Mississippi Sandhill Crane National Wildlife Refuge in Jackson County, Mississippi; Availability of Draft Comprehensive Conservation Plan and Environmental Assessment, 67627-67630 [06-9343]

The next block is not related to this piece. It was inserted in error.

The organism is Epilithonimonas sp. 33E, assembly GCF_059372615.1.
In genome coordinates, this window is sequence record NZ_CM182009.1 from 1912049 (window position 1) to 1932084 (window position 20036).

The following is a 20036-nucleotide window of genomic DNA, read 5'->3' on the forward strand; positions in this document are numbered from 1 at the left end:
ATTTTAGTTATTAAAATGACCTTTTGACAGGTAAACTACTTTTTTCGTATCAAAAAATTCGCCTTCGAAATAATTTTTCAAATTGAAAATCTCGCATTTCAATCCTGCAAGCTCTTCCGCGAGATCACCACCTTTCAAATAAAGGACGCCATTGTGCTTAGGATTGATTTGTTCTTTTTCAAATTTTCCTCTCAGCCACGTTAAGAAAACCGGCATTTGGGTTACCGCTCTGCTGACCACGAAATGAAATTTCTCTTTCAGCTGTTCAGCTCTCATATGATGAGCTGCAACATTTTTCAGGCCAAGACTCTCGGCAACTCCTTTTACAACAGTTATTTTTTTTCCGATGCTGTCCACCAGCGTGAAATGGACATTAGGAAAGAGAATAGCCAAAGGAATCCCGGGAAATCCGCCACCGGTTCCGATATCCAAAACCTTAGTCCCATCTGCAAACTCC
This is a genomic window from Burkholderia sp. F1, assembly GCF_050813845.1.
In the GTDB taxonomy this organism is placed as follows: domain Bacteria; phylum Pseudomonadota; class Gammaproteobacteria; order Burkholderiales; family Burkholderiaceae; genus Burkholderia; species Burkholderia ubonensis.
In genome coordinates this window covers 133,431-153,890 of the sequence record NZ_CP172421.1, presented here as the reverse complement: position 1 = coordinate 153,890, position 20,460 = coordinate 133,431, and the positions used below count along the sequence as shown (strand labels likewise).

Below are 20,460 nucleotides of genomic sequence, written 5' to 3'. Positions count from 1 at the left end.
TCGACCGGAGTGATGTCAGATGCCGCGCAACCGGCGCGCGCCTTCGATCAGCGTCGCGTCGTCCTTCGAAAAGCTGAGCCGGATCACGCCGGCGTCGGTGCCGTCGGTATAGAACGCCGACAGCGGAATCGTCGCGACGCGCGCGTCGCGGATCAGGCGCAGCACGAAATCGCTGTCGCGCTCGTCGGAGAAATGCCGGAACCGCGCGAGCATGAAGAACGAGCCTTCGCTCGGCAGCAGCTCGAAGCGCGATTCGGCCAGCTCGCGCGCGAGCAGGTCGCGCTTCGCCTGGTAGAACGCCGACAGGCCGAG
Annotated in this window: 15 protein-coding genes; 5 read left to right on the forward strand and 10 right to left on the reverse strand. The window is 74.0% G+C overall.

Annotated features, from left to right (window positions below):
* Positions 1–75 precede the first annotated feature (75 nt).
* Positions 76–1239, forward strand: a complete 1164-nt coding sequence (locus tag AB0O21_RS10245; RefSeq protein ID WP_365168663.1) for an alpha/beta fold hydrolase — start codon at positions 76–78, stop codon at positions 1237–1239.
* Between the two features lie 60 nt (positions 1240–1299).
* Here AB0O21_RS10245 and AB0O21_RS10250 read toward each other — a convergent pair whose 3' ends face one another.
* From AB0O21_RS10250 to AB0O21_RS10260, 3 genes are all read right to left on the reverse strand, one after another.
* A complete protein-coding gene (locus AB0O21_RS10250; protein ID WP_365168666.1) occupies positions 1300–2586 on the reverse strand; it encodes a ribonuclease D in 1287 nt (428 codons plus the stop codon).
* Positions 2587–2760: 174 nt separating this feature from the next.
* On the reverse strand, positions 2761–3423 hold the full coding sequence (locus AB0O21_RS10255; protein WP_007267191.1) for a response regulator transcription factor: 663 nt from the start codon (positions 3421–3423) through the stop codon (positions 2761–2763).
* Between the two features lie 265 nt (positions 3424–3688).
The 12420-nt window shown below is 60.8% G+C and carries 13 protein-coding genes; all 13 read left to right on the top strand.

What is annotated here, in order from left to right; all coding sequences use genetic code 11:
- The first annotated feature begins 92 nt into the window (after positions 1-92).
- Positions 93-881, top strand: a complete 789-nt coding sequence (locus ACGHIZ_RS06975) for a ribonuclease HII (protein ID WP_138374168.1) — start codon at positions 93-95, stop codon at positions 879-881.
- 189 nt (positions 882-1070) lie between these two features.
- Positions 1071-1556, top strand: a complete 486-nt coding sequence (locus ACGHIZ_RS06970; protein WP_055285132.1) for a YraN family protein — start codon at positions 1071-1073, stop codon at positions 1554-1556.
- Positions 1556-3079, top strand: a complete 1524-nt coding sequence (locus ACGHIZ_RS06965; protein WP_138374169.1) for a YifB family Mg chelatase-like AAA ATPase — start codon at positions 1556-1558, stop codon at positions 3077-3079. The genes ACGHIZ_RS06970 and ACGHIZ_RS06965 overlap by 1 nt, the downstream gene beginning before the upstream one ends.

Download as PDF pwalker on PROD1PC61 with NOTICES Federal Register / Vol. 71, No. 225 / Wednesday, November 22, 2006 / Notices Environmental Policy Act of 1969, and describes how the refuge will be managed for the next 15 years. The compatibility determinations for big game hunting, small game hunting, migratory bird hunting, fishing, wildlife observation and photography, environmental education and interpretation, trapping of selected furbearers, and horseback riding are also available within the plan. ADDRESSES: A copy of the plan may be obtained by writing to the D’Arbonne National Wildlife Refuge, 11372 Highway 143, Farmerville, Louisiana 71241. The plan may also be accessed and downloaded from the Service’s Web site http://southeast.fws.gov/planning/. SUPPLEMENTARY INFORMATION: D’Arbonne National Wildlife Refuge, established in 1975, is located within the Lower Mississippi River floodplain in north Louisiana, approximately six miles of West Monroe, Louisiana. The refuge’s 17,421 acres include deep overflow swamp, bottomland hardwood forest, and upland mixed-pine/ hardwoods. D’Arbonne Refuge provides habitat for thousands of wintering waterfowl, wading and waterbirds, and year-round habitat for nesting wood ducks, squirrels, deer, river otters, and raccoons. Hunting and fishing opportunities are permitted on most areas of the refuge, which is open yearround for wildlife observation and wildlife photography. The availability of the Draft Comprehensive Conservation Plan and Environmental Assessment for a 30-day public review and comment period was announced in the Federal Register on April 11, 2006 (71 FR 18348). The plan and environmental assessment identified and evaluated three alternatives for managing the refuge over the next 15 years. Alternative A, the proposed alternative, emphasized natural ecological processes, enhancement of the biological program, restoration of biological integrity with management for endangered species, and more use of adaptive management primarily to benefit migratory birds and forests. Alternative B would focus resources toward obtaining biological information while providing an artificial habitat for the endangered red-cockaded woodpecker. There would be a reduction in visitor services. Alternative C, the ‘‘status quo’’ alternative, would continue management and public use. Based on the environmental assessment and the comments received, the Service adopted Alternative A as its preferred alternative. This alternative was considered to be the most effective for meeting the purposes of the refuge— VerDate Aug<31>2005 22:25 Nov 21, 2006 Jkt 211001 that of conserving bottomland hardwood forest for migratory birds and for providing wildlife-dependent public use. Alternative A best achieves national, ecosystem, and refuge-specific goals and objectives and positively addresses significant issues and concerns expressed by the public. FOR FURTHER INFORMATION CONTACT: Kelby Ouchley, Refuge Manager, D’Arbonne National Wildlife Refuge, telephone: 318/726–4222; fax: 318/726– 4667; e-mail: Kelby_Ouchley@fws.gov; or by writing to the Refuge Manager at the addresses in the ADDRESSES section. Authority: This notice is published under the authority of the National Wildlife Refuge System Improvement Act of 1997, Public Law 105–57. Dated: June 29, 2006. Cynthia K. Dohner, Acting Regional Director. [FR Doc. 06–9344 Filed 11–21–06; 8:45 am] BILLING CODE 4310–55–M DEPARTMENT OF THE INTERIOR Fish and Wildlife Service Mississippi Sandhill Crane National Wildlife Refuge in Jackson County, Mississippi; Availability of Draft Comprehensive Conservation Plan and Environmental Assessment Fish and Wildlife Service, Interior. ACTION: Notice of availability. AGENCY: SUMMARY: The Fish and Wildlife Service announces that a Draft Comprehensive Conservation Plan and Environmental Assessment for Mississippi Sandhill Crane National Wildlife Refuge are available for review and comment. This draft plan and environmental assessment were prepared pursuant to the National Wildlife Refuge System Administration Act, as amended, and the National Environmental Policy Act. The draft plan describes the Service’s proposal for management of the refuge for 15 years. DATES: Written comments must be received at the postal or electronic addresses listed below no later than December 22, 2006. ADDRESSES: To provide written comments or to obtain a copy of the draft plan and environmental assessment, please write to the Mississippi Sandhill Crane National Wildlife Refuge, 7200 Crane Lane, Gautier, Mississippi 39553; Telephone 601/497–6322. Comments may also be submitted via electronic mail to mike_dawson@fws.gov. The plan and PO 00000 Frm 00087 Fmt 4703 Sfmt 4703 67627 environmental assessment may be accessed and downloaded from the Service’s Internet site: http:// southeast.fws.gov/planning/. SUPPLEMENTARY INFORMATION: The National Wildlife Refuge System Administration Act of 1966, as amended by the National Wildlife Refuge System Improvement Act of 1997 (16 U.S.C. 668dd–668ee), requires the Service to develop a plan for each refuge. The purpose in developing a comprehensive conservation plan is to provide refuge managers with a 15-year strategy for achieving refuge purposes and contributing toward the mission of the National Wildlife Refuge System, consistent with sound principles of fish and wildlife management, conservation, legal mandates, and Service policies. In addition to outlining broad management direction on conserving wildlife and their habitats, plans identify wildlifedependent recreational opportunities available to the public, including opportunities for hunting, fishing, wildlife observation, wildlife photography, and environmental education and interpretation. A meeting will be held to present the plan to the public. Mailings, newspaper articles, and posters will be the avenues to inform the public of the date and time for the meeting. After the review and comment period for the draft plan and environmental assessment, all comments will be analyzed and considered by the Service. All comments received from individuals on the draft plan and environmental assessment become part of the official public record. Requests for such comments will be handled in accordance with the Freedom of Information Act and Service and Departmental policies and procedures. Mississippi Sandhill Crane National Wildlife Refuge was established in 1975 to safeguard the critically endangered Mississippi sandhill crane and its unique disappearing habitat. Significant issues addressed in the draft plan include: Threatened and endangered species; waterfowl management; neotropical migratory birds; savanna restoration; visitor services (e.g., fishing, wildlife observation, wildlife photography, and environmental education and interpretation); staffing; and cultural resources. The Service developed four alternatives for managing the refuge and chose Alternative D as the proposed alternative. Under Alternative A, the No Action Alternative, present management would continue. Current approaches to managing and protecting cranes, other E:\FR\FM\22NON1.SGM 22NON1 pwalker on PROD1PC61 with NOTICES 67628 Federal Register / Vol. 71, No. 225 / Wednesday, November 22, 2006 / Notices wildlife and habitats, and allowing for public use would remain unchanged. With regard to the endangered Mississippi sandhill crane, the refuge’s objective would be to maintain a population of 110–130 individuals, including 20–25 nesting pairs, while fledging 2–4 young annually. Staff would cultivate 15–40 acres of chufa in multiple food plots to provide foraging areas for the cranes. The refuge would also maintain 14 existing ponds; these provide roosting, feeding, and release pen habitat for cranes. Predator control would need to continue, since predation is one of the key factors in retarding successful recruitment of young and achievement of a self-sustaining population. The refuge’s objective would be to conduct sufficient predator control to allow for 40 percent hatching success, 25 percent fledging success, and 75 percent survival of after-hatchyear birds. Two to three red-tailed hawks, one of the principal predators of nestling and juvenile cranes, would be removed annually. The refuge would continue to furnish incidental benefits for other native wildlife species. It would also maintain the current habitat mix for the benefit of other migratory birds, including waterfowl, shorebirds, marsh birds, and landbirds. Staff would continue existing amphibian surveys to monitor long-term population trends and health of these vertebrates. Managers would continue to record casual sightings of invertebrates, while maintaining incidental benefits to invertebrates from various management actions. Habitat objectives are oriented toward providing benefits to wildlife, and thus overlap wildlife objectives to some extent. The main habitat the refuge strives to restore and manage is pine savanna, particularly wet pine savanna. Under Alternative A, refuge management would continue to provide 8,000–10,000 acres of savanna habitat to benefit the Mississippi sandhill crane and priority grassland bird species. The staff would maintain the current habitat mix to provide incidental benefits to other migratory birds, including waterfowl, shorebirds, marsh birds, and landbirds. Fire management, in particular prescribed fire, is an important ecological tool in maintaining savanna habitat against encroachment by woody vegetation and trees. The refuge would continue to aim for conducting prescribed fires on all compartments on a 2–3 year rotation, although attaining this objective would depend on weather conditions. Other habitats on the refuge would be maintained at current levels and in the same locations as at present: VerDate Aug<31>2005 22:25 Nov 21, 2006 Jkt 211001 Approximately 9,000 acres in pine flatwood forest; 1,300 acres in forested wetlands; and 600 acres in open water. Resource protection would continue to be carried out as it is currently. One hundred acres of cogongrass would be targeted for annual spraying to reduce infestations of this non-native weed. Tallow trees and other invasives would be controlled or eliminated as opportunities arise. The refuge’s Private Lands program would remain the same, with passive management of 12 Farm Service Agency tracts totaling 2,203 acres (1,975 acres in fee title and 228 acres in easement). At present, the refuge has one collateral duty officer (0.25 FTE) and shares a law enforcement officer with Grand Bay National Wildlife Refuge. The refuge would follow standard Service protocol and procedures in conducting cultural resource surveys. Existing public use and environmental education programs would be maintained. The refuge would continue to serve the public without being guided by a Visitor Services Management Plan, relying instead on experience and general Service mandates and practices. A new headquarters/visitor center would be constructed. Current wildlife observation and wildlife photography programs and facilities would be maintained. These include guided crane tours in vans every January and February, two hiking/ nature trails, and observation/ photography blinds. The refuge would maintain environmental education and interpretation at their current levels, including participation in community events, on-site and off-site environmental education, guided tours, and interpretive trails. The refuge would technically remain closed to sport hunting and fishing, though the latter would continue to be available to anglers in watercraft (e.g., boats, canoes, and kayaks) entering the refuge on bayous under State jurisdiction and management. Under Alternative B, the refuge would emphasize its biological program by applying maximum efforts to enhance habitat conditions and increase wildlife populations, particularly the endangered crane. The visitor services program would remain as it is at present. An assistant refuge manager would be hired for supervisory and administrative support. With regard to the endangered Mississippi sandhill crane, the refuge’s objective would be to provide for a selfsustaining crane population of 130 to 170 individuals, including 30–35 nesting pairs, fledging 10–15 young PO 00000 Frm 00088 Fmt 4703 Sfmt 4703 annually for at least 10 years. Chufa cultivation would expand to 40–60 acres, and winter cover crops and legumes would be planted on up to 20 acres within food plots. Staff would also create a food plot in the Fontainbleau Unit in addition to exploring opportunities with partners to protect existing and extend potential foraging areas off-refuge would continue to maintain 14 existing ponds, which provide roosting, feeding, and release pen habitat for cranes. In addition to these 14 ponds, 10 new small, shallow ponds would be created. Staff would clear overgrown interiors of five Grady ponds. An additional equipment operator would be hired to assist with construction and maintenance. Under Alternative B, predator management for Mississippi sandhill crane survival would increase to allow for 60 percent hatching success, 67 percent fledging success, and over 80 percent survival of after-hatch-year birds. Up to 10 red-tailed hawks would be removed annually. The refuge would also continue to furnish incidental benefits to other native wildlife species. It would provide 15,000–17,000 acres of savanna habitat to benefit priority grassland bird species, as well as the Mississippi sandhill crane. This would be an increase of 7,000 acres over Alternative A. Alternative B would aim to increase the refugee’s knowledge about other migratory birds by developing and implementing monitoring programs. Staff would continue existing amphibian surveys to monitor long-term population trends and health of these vertebrates. The refuge would maintain and develop habitats and promote management actions that would support viable populations of both amphibians and reptiles. The refuge would conduct periodic sampling to evaluate incidental benefits to invertebrates from various management actions. Management of invertebrates would increase overall by maintaining the native diversity of butterfly and dragonfly species as indicators of biodiversity, and by providing for high-quality orthoptera and related species numbers for food by the sandhill cranes and their young. Under Alternative B, pine savanna acreage would increase. Fire management, particularly prescribed fire, is an important ecological tool in maintaining savanna habitat against encroachment by woody vegetation and trees. Under Alternative B, the refuge would continue to aim for conducting prescribed fires on all compartments on a 2–3 year rotation, although attaining this objective would depend on weather E:\FR\FM\22NON1.SGM 22NON1 pwalker on PROD1PC61 with NOTICES Federal Register / Vol. 71, No. 225 / Wednesday, November 22, 2006 / Notices conditions. Pine flatwood forests would be reduced to 2,000–5,000 acres (from 9,000 acres currently), because the majority of this habitat would be converted to pine savanna (i.e., opened up and thinned out), which is more desirable to cranes and other indigenous species of management concern. Forested wetlands would be maintained at current levels (1,300 acres) and the acreage of open water, that is, bayous and ponds, would increase somewhat from the construction of 10 new ponds. Under Alternative B, resource protection would be intensified. The main invasive species at present is cogongrass, and the refuge’s objective would be to reduce cogongrass by 90 percent within 5 years, to total no more than 15 acres. A program would also be developed to control tallow trees and other invasive species. In the refuge’s Private Lands Program, staff would work with private landowners of the 12 Farm Service Agency tracts to manage and improve habitats. Staff would also reduce cogongrass on these areas and explore opportunities with partners to protect existing and extend potential foraging areas off-refuge. The refuge would partner with The Nature Conservancy and other nearby landowners on fire management issues and biological assistance. Current wildlife observation, wildlife photography, and environmental education and interpretation programs would be maintained under the Alternative B. As in Alternative A, the refuge would technically remain closed to sport hunting and fishing. Under Alternative C, management would focus on maximizing opportunities for public visitation, increasing both facilities and activities throughout the 15-year duration of the plan. Current approaches to managing and protecting cranes and other wildlife and habitats would remain unchanged. An assistant refuge manager would be hired for supervisory and administrative support. One difference between Alternatives C and A is in the area of law enforcement: Alternative C would provide a full-time law enforcement officer to protect refuge resources and the public. With regard to cultural resources, including those of an archaeological or historical nature, within 15 years of the plan’s approval, the refuge would develop and begin to implement a Cultural Resources Management Plan. Public use and environmental education would increase under Alternative C. Within 3 years of plan completion, the refuge would develop a Visitor Services Management Plan to be VerDate Aug<31>2005 22:25 Nov 21, 2006 Jkt 211001 used in expanding public use facilities and opportunities on the refuge. This step-down management plan would provide overall, long-term direction and guidance in developing and running a larger public use program. The Service would construct a new headquarters and a separate visitor center. The new visitor center would include a small auditorium for use in talks, meetings, films, videos, and other audiovisual presentations. Alternative C would also increase opportunities for visitors by adding facilities such as photo-blinds, observation sites, and trails, including boardwalks. Two on-refuge auto tours would be developed as well. Over the 15-year life of the plan, the staff would increase emphasis on environmental education and interpretation to lead to a better understanding of the importance of wildlife and habitat resources, especially sandhill cranes, savanna, fire ecology, invasive species, endangered species, and migratory birds. A public use specialist would be hired. Within 5 years of plan approval, the refuge would prepare a Fishing Plan that would outline permissible fishing opportunities within the refuge and a Hunting Plan that would allow for a limited deer hunt. The refuge would construct a fishing pier and canoe and kayak trail with access point. Under Alternative D, the proposed alternative, the refuge would strive to optimize both its biological program and its visitor services program. Thus it would include certain elements of Alternative B, which emphasizes the biological program, and Alternative C, which focuses on the visitor services program. Alternative D recognizes that there may be tradeoffs and opportunity costs between the various elements of the biological and visitor services programs. Hence, Alternative D stresses the principle of optimization rather than maximization of wildlife, habitat, and public use outputs. An assistant refuge manager would be hired for supervisory and administrative support. With regard to the endangered Mississippi sandhill crane, the refuge’s objective would be the same as Alternative B. Also, objectives to furnish incidental benefits to other native wildlife species would be the same as Alternative B. The main habitat the refuge strives to restore and manage is pine savanna, particularly wet pine savanna. Under Alternative D, savanna acreage would increase. Under Alternative D, resource protection at the refuge would be intensified from the level now maintained in Alternative A. Efforts to PO 00000 Frm 00089 Fmt 4703 Sfmt 4703 67629 control invasive species would increase. The main invasive species at present is cogongrass, and the refuge’s objective would be to reduce the species by 80 percent within 5 years. Tallow trees and other invasive species would continue to be controlled or eliminated as opportunities are available. In the refuge’s Private Lands Program, staff would work with private landowners of the 12 Farm Service Agency tracts to manage and improve habitats. Staff would also explore opportunities with partners to protect existing and extend potential foraging areas off-refuge. The refuge would partner with The Nature Conservancy and other nearby landowners on fire management issues and biological assistance. Alternative D would provide a fulltime law enforcement officer, an equipment operator, a maintenance mechanic, and a wildlife technician. The refuge would develop and begin to implement a Cultural Resources Management Plan. Until such time as the plan is completed and implemented, the refuge would follow standard Service protocol and procedures in conducting cultural resource surveys. Public use and environmental education would increase under Alternative D. Within 3 years of the plan’s completion, the refuge would develop a Visitor Services Plan to be used in expanding public use facilities and opportunities on the refuge. This step-down management plan would provide overall, long-term direction and guidance in developing and running a larger public use program. Within the 15-year planning horizon, the Service would construct a new visitor center near the existing one and convert the existing visitor center into a refuge headquarters. The new visitor center would include a small auditorium for use in talks, meetings, films, videos, and other audiovisual presentations. Alternative D would also increase opportunities for visitors by adding facilities such as photoblinds, observation sites, and trails, but would not include boardwalks. One or more on-refuge auto tours would be developed as well. Over the 15-year life of the plan, the staff would increase emphasis on environmental education and interpretation to lead to a better understanding of the importance of wildlife and habitat resources, especially sandhill cranes, savanna, fire ecology, invasive species, endangered species, and migratory birds. Within 5 years of the plan’s approval, the refuge would prepare a Fishing Plan that would outline permissible fishing opportunities within the refuge. The E:\FR\FM\22NON1.SGM 22NON1 67630 Federal Register / Vol. 71, No. 225 / Wednesday, November 22, 2006 / Notices refuge would also construct a fishing pier on the bayou and a canoe and kayak trail with access point. Staff would investigate opportunities for limited hunting possibilities. Authority: This notice is published under the authority of the National Wildlife Refuge System Improvement Act of 1997, Public Law 105–57. Dated: October 11, 2006. Cynthia K. Dohner, Acting Regional Director. [FR Doc. 06–9343 Filed 11–21–06; 8:45 am] BILLING CODE 4310–55–M DEPARTMENT OF THE INTERIOR Minerals Management Service Agency Information Collection Activities: Submitted for Office of Management and Budget (OMB) Review; Comment Request Minerals Management Service (MMS), Interior. ACTION: Notice of revision of an information collection (1010–0154). pwalker on PROD1PC61 with NOTICES AGENCY: SUMMARY: To comply with the Paperwork Reduction Act of 1995 (PRA), MMS is notifying the public that it has submitted to OMB an information collection request (ICR) to renew approval of the paperwork requirements under the Endangered Species Act Biological Opinions, issued by the Fish and Wildlife Service (FWS) and National Oceanic and Atmospheric Administration Fisheries (NOAA Fisheries) and are titled: ‘‘Notices to Lessees and Operators (NTLs)— Implementation of Seismic Survey Mitigation Measures and Protected Species Observer Program; Vessel Strike Avoidance and Injured/Dead Protected Species Reporting; and, Marine Trash and Debris Awareness and Elimination.’’ This notice also provides the public a second opportunity to comment on the paperwork burden of these regulatory requirements. DATES: Submit written comments by December 22, 2006. ADDRESSES: You may submit comments on this information collection directly to the Office of Management and Budget (OMB), Office of Information and Regulatory Affairs, OMB, Attention: Desk Officer for the Department of the Interior via OMB e-mail: (OIRA_DOCKET@omb.eop.gov); or by fax (202) 395–6566; identify with (1010– 0154). Submit a copy of your comments to the Department of the Interior, MMS, via: VerDate Aug<31>2005 22:25 Nov 21, 2006 Jkt 211001 • Public Connect on-line commenting system, https://ocsconnect.mms.gov. Follow the instructions on the website for submitting comments. • E-mail MMS at rules.comments@mms.gov. Identify with Information Collection Number 1010– 0154 in the subject line. • Fax: 703–787–1093. Identify with Information Collection Number 1010– 0154. • Mail or hand-carry comments to the Department of the Interior; Minerals Management Service; Attention: Rules Processing Team (RPT); 381 Elden Street, MS–4024; Herndon, Virginia 20170–4817. Please reference ‘‘Information Collection 1010–0154’’ in your comments. FOR FURTHER INFORMATION CONTACT: Cheryl Blundon, Regulations and Standards Branch, (703) 787–1607. You may also contact Cheryl Blundon to obtain a copy, at no cost, of the NTLs that require the subject collection of information. SUPPLEMENTARY INFORMATION: Title: Notices to Lessees and Operators (NTLs)—Implementation of Seismic Survey Mitigation Measures and Protected Species Observer Program; Vessel Strike Avoidance and Injured/Dead Protected Species Reporting; and, Marine Trash and Debris Awareness and Elimination. OMB Control Number: 1010–0154. Abstract: The Outer Continental Shelf (OCS) Lands Act, as amended (43 U.S.C. 1331 et seq. and 43 U.S.C. 1801 et seq.), authorizes the Secretary of the Interior to prescribe rules and regulations to administer leasing of the OCS. Such rules and regulations will apply to all operations conducted under a lease. Operations on the OCS must preserve, protect, and develop oil and natural gas resources in a manner that is consistent with the need to make such resources available to meet the Nation’s energy needs as rapidly as possible; to balance orderly energy resource development with protection of human, marine, and coastal environments; to ensure the public a fair and equitable return on the resources of the OCS; and to preserve and maintain free enterprise competition. As a Federal agency, we have a continuing affirmative duty to comply with the Endangered Species Act (ESA). This includes a substantive duty to carry out any agency action in a manner that is not likely to jeopardize protected species as well as a procedural duty to consult with the FWS and NOAA Fisheries before engaging in a discretionary action that may affect a protected species. PO 00000 Frm 00090 Fmt 4703 Sfmt 4703 The MMS follows these procedural requirements by conducting formal consultations with FWS and NOAA Fisheries prior to lease sales. Consultations on OCS lease sales 181, 184, and the 5-year multisale (2002– 2007) program in the Central and Western Planning Areas of the Gulf of Mexico (GOM) resulted in no-jeopardy biological opinions from the FWS and NOAA Fisheries. In their biological opinions, NOAA Fisheries determined that some activities associated with the proposed action (lease sale and related exploration, development, and production activities) may adversely affect (harm) sperm whales and sea turtles in the action area and that certain reasonable and prudent measures are necessary to minimize the potential for incidental take of these animals. To be exempt from the prohibitions of Section 9 of the ESA (which prohibits taking listed species), MMS must implement and enforce nondiscretionary terms and conditions. The ESA also requires monitoring and reporting. Monitoring programs resulting from ESA interagency consultations are designed to (1) detect adverse effects resulting from a proposed action, (2) assess the actual level of incidental take in comparison with the level of anticipated incidental take documented in the biological opinion, (3) detect when the level of anticipated take is exceeded, and (4) determine the effectiveness of reasonable and prudent alternatives and their implementing terms and conditions. To provide supplementary guidance and procedures, MMS issues Notices to Lessees and Operators (NTLs) on a regional or national basis. Regulation 30 CFR 250.103 allows MMS to issue NTLs to clarify, supplement, or provide more detail about certain requirements. To implement the nondiscretionary terms and conditions of these biological opinions, the MMS issued three NTLs, as follows (note that the NTL numbers were removed since they will be reissued after renewal): • Implementation of Seismic Survey Mitigation Measures and Protected Species Observer Program, • Vessel Strike Avoidance and Injured/Dead Protected Species Reporting, • Marine Trash and Debris Awareness and Elimination. It should be noted that it has now become common practice for OCS lessees and operators to subcontract the marine mammal observation and monitoring activities associated with the requirements of the Seismic Survey Mitigation Measures and Protected Species Observer Program NTL. E:\FR\FM\22NON1.SGM 22NON1